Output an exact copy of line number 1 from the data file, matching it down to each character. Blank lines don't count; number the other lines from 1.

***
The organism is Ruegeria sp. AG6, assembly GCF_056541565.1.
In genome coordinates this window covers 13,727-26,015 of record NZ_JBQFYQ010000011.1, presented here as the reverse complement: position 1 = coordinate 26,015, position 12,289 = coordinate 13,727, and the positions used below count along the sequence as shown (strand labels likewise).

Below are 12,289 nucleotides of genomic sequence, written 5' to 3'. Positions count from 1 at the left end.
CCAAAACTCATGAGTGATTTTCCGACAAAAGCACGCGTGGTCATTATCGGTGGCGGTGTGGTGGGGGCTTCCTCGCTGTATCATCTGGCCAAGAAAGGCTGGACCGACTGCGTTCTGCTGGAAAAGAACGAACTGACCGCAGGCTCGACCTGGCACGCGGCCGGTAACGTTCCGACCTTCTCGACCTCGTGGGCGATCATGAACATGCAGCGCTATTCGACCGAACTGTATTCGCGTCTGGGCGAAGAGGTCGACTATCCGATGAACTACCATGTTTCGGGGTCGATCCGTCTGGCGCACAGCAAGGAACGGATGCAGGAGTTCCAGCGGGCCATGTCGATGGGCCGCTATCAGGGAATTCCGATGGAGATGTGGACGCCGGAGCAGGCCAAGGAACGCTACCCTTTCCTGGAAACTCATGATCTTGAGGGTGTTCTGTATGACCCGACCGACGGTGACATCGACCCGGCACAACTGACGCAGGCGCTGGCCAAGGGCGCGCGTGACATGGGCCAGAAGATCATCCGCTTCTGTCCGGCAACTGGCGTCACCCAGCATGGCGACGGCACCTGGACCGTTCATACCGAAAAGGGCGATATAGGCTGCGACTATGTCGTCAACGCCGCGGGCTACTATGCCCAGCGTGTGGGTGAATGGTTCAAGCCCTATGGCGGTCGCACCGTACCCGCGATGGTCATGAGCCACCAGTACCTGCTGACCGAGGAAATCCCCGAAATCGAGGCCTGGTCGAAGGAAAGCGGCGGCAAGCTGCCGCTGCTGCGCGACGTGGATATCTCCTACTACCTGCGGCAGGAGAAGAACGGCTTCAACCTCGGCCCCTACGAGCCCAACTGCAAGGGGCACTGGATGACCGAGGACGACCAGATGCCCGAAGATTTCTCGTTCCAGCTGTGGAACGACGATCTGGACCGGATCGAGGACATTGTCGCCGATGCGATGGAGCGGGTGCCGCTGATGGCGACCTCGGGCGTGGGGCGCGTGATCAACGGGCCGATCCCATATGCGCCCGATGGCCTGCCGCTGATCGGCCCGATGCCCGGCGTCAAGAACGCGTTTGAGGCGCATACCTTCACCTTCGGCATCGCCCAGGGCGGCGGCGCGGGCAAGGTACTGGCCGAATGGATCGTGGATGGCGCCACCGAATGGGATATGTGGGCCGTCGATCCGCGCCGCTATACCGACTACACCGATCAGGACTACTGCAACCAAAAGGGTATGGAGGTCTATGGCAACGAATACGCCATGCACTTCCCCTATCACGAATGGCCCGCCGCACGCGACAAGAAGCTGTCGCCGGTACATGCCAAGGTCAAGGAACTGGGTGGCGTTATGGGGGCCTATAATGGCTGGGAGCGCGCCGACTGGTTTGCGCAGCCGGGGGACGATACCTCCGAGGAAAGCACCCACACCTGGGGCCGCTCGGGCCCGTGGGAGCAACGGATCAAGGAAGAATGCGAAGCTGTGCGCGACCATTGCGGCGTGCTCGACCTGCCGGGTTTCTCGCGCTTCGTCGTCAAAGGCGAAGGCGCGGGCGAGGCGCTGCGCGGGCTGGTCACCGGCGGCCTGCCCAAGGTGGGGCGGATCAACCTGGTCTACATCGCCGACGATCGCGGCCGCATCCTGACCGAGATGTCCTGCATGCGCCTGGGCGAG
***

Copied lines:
The organism is Ruegeria sp. AG6, assembly GCF_056541565.1.